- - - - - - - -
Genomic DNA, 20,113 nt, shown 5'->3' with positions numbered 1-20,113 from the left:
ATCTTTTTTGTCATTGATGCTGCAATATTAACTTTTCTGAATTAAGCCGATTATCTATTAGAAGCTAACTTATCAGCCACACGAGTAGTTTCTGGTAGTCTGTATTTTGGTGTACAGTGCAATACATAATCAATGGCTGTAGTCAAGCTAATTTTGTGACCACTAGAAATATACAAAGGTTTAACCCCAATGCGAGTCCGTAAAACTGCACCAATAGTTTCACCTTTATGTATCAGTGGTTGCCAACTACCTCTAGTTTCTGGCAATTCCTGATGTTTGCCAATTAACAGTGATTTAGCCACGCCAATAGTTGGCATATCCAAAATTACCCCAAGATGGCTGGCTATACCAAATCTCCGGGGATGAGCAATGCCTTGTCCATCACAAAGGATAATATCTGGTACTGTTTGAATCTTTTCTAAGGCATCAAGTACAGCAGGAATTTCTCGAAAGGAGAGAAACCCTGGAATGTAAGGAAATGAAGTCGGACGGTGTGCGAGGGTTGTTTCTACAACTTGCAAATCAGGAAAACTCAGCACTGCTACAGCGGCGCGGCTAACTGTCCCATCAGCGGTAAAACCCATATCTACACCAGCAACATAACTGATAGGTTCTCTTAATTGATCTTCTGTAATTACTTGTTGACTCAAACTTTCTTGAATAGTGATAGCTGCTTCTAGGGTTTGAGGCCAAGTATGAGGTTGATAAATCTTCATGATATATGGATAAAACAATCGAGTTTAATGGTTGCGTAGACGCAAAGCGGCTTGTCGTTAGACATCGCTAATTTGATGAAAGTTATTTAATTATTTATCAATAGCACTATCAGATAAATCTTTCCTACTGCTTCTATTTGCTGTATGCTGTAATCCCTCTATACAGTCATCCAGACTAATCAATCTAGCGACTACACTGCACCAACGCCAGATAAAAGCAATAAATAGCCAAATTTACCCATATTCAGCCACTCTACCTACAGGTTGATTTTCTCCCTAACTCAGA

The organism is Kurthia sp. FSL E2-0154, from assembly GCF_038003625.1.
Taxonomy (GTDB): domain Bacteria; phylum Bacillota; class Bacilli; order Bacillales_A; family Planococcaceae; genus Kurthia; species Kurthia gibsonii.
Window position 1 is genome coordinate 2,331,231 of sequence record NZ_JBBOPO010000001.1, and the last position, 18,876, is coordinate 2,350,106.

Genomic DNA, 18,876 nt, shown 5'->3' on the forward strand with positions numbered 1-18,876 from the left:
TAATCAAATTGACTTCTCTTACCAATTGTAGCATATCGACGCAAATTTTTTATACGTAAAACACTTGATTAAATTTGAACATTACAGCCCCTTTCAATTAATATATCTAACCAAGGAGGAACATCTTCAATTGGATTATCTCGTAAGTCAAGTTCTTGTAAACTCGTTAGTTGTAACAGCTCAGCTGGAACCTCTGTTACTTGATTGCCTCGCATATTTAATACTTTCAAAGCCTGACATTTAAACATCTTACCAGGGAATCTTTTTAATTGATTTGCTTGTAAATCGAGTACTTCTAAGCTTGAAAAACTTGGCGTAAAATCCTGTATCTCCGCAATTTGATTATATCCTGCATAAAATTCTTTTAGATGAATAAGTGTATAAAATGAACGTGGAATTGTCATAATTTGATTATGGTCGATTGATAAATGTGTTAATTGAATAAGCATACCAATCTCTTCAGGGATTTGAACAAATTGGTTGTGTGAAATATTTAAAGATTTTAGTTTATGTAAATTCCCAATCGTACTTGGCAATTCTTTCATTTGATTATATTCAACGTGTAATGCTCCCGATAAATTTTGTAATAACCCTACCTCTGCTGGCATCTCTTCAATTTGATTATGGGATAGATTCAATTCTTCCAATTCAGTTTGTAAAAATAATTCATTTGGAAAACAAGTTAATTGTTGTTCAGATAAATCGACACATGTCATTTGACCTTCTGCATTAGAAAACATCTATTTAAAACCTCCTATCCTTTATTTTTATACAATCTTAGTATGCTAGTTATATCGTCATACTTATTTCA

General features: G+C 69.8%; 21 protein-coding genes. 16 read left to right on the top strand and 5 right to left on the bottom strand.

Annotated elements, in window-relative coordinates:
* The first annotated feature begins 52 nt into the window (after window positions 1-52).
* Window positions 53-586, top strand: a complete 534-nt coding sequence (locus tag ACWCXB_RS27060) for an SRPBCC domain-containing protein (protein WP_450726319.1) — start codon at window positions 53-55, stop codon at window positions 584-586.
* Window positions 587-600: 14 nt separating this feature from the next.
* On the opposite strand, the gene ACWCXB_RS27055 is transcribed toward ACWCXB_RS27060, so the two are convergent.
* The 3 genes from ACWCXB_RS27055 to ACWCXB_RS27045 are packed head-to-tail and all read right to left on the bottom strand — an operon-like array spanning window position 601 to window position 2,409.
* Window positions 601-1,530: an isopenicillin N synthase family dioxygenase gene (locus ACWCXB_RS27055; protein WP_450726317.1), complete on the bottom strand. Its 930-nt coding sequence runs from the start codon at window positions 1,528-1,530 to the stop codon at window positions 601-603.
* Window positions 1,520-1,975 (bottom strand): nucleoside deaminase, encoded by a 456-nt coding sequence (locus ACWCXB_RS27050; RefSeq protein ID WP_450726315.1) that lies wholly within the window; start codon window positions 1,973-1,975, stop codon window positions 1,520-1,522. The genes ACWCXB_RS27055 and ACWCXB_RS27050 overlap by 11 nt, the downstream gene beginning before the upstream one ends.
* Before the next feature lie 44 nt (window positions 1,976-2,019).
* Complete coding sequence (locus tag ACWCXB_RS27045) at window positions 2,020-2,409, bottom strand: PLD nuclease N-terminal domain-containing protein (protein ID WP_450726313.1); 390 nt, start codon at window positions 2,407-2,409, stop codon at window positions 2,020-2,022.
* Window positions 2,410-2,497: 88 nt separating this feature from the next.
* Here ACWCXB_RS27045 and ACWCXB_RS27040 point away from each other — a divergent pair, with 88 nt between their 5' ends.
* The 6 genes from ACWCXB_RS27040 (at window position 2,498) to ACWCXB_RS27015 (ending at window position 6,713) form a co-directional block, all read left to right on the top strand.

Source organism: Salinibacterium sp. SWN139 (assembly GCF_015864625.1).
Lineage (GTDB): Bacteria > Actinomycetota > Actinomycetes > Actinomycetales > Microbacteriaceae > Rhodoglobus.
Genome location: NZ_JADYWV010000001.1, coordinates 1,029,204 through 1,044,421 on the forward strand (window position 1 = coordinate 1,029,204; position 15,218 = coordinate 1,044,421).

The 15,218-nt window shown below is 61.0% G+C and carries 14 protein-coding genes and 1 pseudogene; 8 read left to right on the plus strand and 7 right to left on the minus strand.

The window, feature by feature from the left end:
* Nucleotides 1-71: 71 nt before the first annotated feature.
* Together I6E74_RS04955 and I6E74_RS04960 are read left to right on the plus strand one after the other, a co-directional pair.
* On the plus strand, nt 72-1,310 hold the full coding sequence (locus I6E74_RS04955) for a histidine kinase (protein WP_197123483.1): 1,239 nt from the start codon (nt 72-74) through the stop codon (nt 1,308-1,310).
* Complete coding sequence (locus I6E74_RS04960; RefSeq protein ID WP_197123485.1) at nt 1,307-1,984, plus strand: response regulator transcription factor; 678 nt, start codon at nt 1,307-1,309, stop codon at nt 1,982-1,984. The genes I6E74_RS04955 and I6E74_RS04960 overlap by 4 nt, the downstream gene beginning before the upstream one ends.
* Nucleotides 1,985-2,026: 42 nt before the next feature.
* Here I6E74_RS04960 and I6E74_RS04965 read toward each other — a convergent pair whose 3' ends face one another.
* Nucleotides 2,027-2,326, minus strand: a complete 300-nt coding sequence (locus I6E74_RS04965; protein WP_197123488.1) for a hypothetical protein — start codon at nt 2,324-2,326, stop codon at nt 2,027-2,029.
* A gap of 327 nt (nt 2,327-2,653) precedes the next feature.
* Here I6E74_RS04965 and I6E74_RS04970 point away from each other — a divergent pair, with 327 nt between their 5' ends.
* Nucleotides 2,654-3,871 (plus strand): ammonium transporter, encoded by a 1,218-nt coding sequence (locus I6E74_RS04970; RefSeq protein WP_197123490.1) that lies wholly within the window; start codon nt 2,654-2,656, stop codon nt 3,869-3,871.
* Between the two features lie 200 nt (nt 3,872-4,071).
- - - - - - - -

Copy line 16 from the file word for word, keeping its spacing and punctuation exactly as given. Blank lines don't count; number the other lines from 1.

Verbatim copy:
* Window positions 1,520-1,975 (bottom strand): nucleoside deaminase, encoded by a 456-nt coding sequence (locus ACWCXB_RS27050; RefSeq protein ID WP_450726315.1) that lies wholly within the window; start codon window positions 1,973-1,975, stop codon window positions 1,520-1,522. The genes ACWCXB_RS27055 and ACWCXB_RS27050 overlap by 11 nt, the downstream gene beginning before the upstream one ends.